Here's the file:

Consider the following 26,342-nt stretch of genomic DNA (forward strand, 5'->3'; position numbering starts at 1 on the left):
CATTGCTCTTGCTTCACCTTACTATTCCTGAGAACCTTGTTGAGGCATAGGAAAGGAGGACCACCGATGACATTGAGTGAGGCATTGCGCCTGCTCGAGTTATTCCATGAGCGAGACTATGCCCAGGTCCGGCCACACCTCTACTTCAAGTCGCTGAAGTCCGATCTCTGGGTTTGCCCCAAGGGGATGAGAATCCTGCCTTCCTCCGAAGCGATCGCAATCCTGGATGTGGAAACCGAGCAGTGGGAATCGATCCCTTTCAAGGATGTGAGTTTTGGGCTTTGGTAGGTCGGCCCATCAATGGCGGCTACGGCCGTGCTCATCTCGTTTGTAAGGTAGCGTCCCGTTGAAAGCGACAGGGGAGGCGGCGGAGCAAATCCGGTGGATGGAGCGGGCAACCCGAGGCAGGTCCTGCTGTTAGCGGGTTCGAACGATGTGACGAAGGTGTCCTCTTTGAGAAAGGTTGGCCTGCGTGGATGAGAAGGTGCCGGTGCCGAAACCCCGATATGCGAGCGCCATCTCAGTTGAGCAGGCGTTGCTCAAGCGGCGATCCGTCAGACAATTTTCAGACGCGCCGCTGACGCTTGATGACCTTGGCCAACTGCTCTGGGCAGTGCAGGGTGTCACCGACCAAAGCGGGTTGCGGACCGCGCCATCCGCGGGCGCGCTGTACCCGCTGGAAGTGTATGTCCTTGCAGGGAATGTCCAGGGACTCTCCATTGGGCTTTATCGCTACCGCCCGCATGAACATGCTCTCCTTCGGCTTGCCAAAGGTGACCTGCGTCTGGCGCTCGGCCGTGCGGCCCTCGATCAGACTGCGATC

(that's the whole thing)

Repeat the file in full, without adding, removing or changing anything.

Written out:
Consider the following 26,342-nt stretch of genomic DNA (forward strand, 5'->3'; position numbering starts at 1 on the left):
CATTGCTCTTGCTTCACCTTACTATTCCTGAGAACCTTGTTGAGGCATAGGAAAGGAGGACCACCGATGACATTGAGTGAGGCATTGCGCCTGCTCGAGTTATTCCATGAGCGAGACTATGCCCAGGTCCGGCCACACCTCTACTTCAAGTCGCTGAAGTCCGATCTCTGGGTTTGCCCCAAGGGGATGAGAATCCTGCCTTCCTCCGAAGCGATCGCAATCCTGGATGTGGAAACCGAGCAGTGGGAATCGATCCCTTTCAAGGATGTGAGTTTTGGGCTTTGGTAGGTCGGCCCATCAATGGCGGCTACGGCCGTGCTCATCTCGTTTGTAAGGTAGCGTCCCGTTGAAAGCGACAGGGGAGGCGGCGGAGCAAATCCGGTGGATGGAGCGGGCAACCCGAGGCAGGTCCTGCTGTTAGCGGGTTCGAACGATGTGACGAAGGTGTCCTCTTTGAGAAAGGTTGGCCTGCGTGGATGAGAAGGTGCCGGTGCCGAAACCCCGATATGCGAGCGCCATCTCAGTTGAGCAGGCGTTGCTCAAGCGGCGATCCGTCAGACAATTTTCAGACGCGCCGCTGACGCTTGATGACCTTGGCCAACTGCTCTGGGCAGTGCAGGGTGTCACCGACCAAAGCGGGTTGCGGACCGCGCCATCCGCGGGCGCGCTGTACCCGCTGGAAGTGTATGTCCTTGCAGGGAATGTCCAGGGACTCTCCATTGGGCTTTATCGCTACCGCCCGCATGAACATGCTCTCCTTCGGCTTGCCAAAGGTGACCTGCGTCTGGCGCTCGGCCGTGCGGCCCTCGATCAGACTGCGATC